“‘interest’ means interest payable in any manner in respect of any moneys borrowed or debt incurred (including a deposit, claim or other similar right or obligation) and includes any service fee or other charge in respect of the moneys borrowed or debt incurred or in respect of any credit facility which has not been utilized”.

From the above, it is quite apparent that the definition of interest will include any service fee or any other charge in respect of money borrowed. Here, processing fee definitely falls within such definition and, therefore, it cannot be reckoned as payment for rendering of any managerial services by the bank as held by the AO. This has been reiterated by the ITAT Pune Bench in the following cases:

i) Chin tamani Hatcheries (P.) Ltd v DCIT, reported in [2000] 75 ITD 116 (Pune) (SMC) and

ii) Ghatge Patil Ltd. Vs ACIT, reported in [2011] 11 taxman.com 168 (Pune) Despite such a payment to the Nationalized Bank falls within the ambit of “interest” under section 2(28) but the TDS provisions under section 194A are not applicable, because it falls within the exclusionary provisions as laid down in sub- section (3) of section 194A, specifically sub-clause (iii)(a) which envisages that, the income credited or paid to any banking company to which Banking Regulation Act, 1949 applies, the provision of section 194A(1) will not apply. In other words, the assessee is not required to deduct TDS on such payment of income paid to any banking company.

5157/M/14(11-12) Laqshya Media Accordingly, the finding of the ld. CIT(A) deciding in favour that the payment of processing fee does not require deducting of TDS is upheld and revenue’s ground on this score is dismissed.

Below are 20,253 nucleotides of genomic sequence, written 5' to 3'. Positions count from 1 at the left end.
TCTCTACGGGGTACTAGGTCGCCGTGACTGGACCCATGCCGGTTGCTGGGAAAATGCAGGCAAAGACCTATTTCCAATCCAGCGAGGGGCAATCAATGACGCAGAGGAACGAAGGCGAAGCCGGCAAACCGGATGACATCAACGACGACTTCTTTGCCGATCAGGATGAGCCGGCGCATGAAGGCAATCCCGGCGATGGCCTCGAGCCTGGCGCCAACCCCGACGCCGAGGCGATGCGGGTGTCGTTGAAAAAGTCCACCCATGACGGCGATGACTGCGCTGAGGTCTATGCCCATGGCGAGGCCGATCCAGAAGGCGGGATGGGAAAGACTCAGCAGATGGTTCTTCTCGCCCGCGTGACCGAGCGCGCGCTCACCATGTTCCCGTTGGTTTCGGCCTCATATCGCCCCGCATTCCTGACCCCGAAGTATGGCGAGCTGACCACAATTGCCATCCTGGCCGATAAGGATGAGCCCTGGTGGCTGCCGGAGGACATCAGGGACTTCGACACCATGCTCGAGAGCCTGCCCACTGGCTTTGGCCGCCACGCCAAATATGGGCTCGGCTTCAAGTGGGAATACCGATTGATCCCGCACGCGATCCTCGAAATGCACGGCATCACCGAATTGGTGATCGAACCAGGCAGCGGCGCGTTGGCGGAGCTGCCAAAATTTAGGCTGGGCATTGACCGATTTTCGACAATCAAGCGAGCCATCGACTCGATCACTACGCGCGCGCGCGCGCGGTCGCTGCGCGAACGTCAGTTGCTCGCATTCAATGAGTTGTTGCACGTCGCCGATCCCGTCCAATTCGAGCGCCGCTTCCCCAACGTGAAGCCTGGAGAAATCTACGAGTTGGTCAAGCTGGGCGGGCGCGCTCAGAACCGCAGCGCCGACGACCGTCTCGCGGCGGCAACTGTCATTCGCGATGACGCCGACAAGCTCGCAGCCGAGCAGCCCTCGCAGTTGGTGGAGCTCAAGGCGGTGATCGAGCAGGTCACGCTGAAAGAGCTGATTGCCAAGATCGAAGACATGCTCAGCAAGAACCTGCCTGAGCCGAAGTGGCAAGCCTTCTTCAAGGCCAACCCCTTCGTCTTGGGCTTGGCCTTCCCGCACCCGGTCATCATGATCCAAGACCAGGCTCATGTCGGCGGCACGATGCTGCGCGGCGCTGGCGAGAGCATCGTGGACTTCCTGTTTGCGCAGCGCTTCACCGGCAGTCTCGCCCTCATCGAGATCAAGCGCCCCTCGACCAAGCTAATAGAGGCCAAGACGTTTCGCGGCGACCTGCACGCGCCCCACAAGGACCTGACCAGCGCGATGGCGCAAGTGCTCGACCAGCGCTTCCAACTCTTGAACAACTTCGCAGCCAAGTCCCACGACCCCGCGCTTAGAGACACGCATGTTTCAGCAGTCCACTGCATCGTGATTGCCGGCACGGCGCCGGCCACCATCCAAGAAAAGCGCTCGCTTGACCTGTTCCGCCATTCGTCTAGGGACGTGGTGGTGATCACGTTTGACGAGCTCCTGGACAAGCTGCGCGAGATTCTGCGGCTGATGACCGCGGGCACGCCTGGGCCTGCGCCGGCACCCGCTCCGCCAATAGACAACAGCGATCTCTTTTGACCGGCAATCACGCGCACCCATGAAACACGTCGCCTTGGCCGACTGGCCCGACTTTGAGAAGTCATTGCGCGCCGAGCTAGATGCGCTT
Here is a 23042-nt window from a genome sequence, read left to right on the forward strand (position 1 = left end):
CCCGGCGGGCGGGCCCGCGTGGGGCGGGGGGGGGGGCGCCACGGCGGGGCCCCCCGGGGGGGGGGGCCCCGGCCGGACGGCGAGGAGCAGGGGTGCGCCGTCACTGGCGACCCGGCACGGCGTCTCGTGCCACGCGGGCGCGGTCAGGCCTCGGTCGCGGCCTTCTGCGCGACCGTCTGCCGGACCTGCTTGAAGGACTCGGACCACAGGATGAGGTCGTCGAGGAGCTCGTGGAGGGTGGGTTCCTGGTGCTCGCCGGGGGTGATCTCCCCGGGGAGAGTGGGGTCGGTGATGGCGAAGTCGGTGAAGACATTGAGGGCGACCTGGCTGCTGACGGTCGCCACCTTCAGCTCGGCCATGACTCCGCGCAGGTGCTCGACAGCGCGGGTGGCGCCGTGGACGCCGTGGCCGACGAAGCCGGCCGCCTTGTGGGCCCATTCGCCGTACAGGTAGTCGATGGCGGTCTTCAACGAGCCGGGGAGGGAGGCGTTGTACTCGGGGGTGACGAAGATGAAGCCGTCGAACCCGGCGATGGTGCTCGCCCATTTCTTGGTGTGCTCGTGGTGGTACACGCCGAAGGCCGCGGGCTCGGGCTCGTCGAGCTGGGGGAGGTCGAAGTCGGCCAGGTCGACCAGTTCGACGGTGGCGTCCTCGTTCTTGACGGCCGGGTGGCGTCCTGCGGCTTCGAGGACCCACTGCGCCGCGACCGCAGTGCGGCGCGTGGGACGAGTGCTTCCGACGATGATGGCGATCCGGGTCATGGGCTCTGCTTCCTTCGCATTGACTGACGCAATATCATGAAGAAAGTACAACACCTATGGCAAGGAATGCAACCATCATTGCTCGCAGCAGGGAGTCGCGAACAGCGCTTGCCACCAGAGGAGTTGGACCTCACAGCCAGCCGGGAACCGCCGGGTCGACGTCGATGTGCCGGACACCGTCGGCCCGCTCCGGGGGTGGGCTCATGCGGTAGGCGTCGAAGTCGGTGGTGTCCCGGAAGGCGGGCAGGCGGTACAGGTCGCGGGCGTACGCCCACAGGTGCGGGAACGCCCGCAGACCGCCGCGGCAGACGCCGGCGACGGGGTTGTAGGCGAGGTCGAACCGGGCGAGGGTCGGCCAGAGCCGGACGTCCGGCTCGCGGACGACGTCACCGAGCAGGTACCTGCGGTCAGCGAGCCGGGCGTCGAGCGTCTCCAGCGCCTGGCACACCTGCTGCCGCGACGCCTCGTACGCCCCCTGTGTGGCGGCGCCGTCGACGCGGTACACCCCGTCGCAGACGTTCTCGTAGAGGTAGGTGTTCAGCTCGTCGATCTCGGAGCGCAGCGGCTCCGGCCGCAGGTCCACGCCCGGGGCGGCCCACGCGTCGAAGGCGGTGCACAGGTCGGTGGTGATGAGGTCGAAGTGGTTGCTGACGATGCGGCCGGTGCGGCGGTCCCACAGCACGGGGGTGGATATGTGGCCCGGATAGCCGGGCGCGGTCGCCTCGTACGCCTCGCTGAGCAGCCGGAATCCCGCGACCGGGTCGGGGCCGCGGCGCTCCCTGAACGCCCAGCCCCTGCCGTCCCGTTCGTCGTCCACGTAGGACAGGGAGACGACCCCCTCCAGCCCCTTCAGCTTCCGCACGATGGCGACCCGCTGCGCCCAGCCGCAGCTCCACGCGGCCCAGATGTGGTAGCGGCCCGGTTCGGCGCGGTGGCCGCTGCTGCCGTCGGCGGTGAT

6. As regards “guarantee fees” paid which has been held to be liable for TDS under section 194Hby the AO, we are unable to accept the contention of the AO, because the assessee has sought its hanks like HDFC Bank, Dena Bank and Yes Bank to issue guarantee in its favour for which bank has charged certain amount as ‘guarantee fee’. To fall within the ambit and scope of section 194H, the payment has to be in the nature of “commission or brokerage”. The Explanation to section 194Hdefines the phrase ‘commission and brokerage’ in the following manner:- “‘Commission or brokerage’ includes any payment received or receivable, directly or indirectly, by a person acting on behalf of another person for services rendered (not being professional services) or for any services in the course of buying or selling of goods or in relation to any transaction relating to any asset, valuable article or thing, not being securities”.

Thus, it is sine qua non that there has to be a principal – agent relationship for a payment to be treated as commission or brokerage. The recipient of the income must act on behalf of the principal. Here the banker does not act on behalf of the assessee for rendering any kind of service. The contract of guarantee does not give any rise to principal – agent relationship between the assessee and the bank and, therefore, the consideration received by the bank on account of guarantee commission cannot be reckoned as commission as contemplated under section 194H and accordingly, there was no requirement to deduct TDS on this payment. Thus, on this score also, the order of the Ld. CIT(A) is affirmed. Before us, the Ld. Counsel had also brought to our notice a CBDT Circular No. 56 of 2012 wherein it has been clarified that ‘guarantee fee’paid to a nationalized bank will not be subject to withholding tax. Thus in view of the CDBT Circular also the ground raised by the revenue cannot be sustained and accordingly, the same is dismissed. ” Respectfully, following the above order, we decide first two grounds of appeal against the A O.”